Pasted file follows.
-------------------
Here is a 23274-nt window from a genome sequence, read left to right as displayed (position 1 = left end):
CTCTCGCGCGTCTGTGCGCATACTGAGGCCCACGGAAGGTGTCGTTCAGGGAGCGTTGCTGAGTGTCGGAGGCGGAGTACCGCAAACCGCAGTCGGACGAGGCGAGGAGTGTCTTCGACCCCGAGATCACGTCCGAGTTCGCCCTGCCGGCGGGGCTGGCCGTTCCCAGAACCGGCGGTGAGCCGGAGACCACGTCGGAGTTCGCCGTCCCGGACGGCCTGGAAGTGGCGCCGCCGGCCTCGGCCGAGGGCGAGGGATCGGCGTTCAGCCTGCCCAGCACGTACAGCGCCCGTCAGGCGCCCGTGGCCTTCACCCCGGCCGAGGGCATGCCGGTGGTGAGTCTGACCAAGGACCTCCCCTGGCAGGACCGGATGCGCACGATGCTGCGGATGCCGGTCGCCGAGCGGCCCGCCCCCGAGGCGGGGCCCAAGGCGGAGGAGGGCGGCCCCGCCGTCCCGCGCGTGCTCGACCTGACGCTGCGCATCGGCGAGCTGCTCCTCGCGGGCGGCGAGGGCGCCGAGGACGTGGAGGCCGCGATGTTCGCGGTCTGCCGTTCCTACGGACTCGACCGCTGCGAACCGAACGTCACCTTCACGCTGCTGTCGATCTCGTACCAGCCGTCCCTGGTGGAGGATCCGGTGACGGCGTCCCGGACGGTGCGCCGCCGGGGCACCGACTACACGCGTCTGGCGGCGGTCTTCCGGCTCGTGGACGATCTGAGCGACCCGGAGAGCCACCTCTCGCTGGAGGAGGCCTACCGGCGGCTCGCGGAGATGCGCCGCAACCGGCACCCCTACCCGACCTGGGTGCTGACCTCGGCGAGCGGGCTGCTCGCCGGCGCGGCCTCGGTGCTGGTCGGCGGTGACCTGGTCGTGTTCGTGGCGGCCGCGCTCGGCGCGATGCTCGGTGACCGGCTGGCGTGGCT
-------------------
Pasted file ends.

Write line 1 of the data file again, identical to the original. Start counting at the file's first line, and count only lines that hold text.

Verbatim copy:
Here is a 23274-nt window from a genome sequence, read left to right as displayed (position 1 = left end):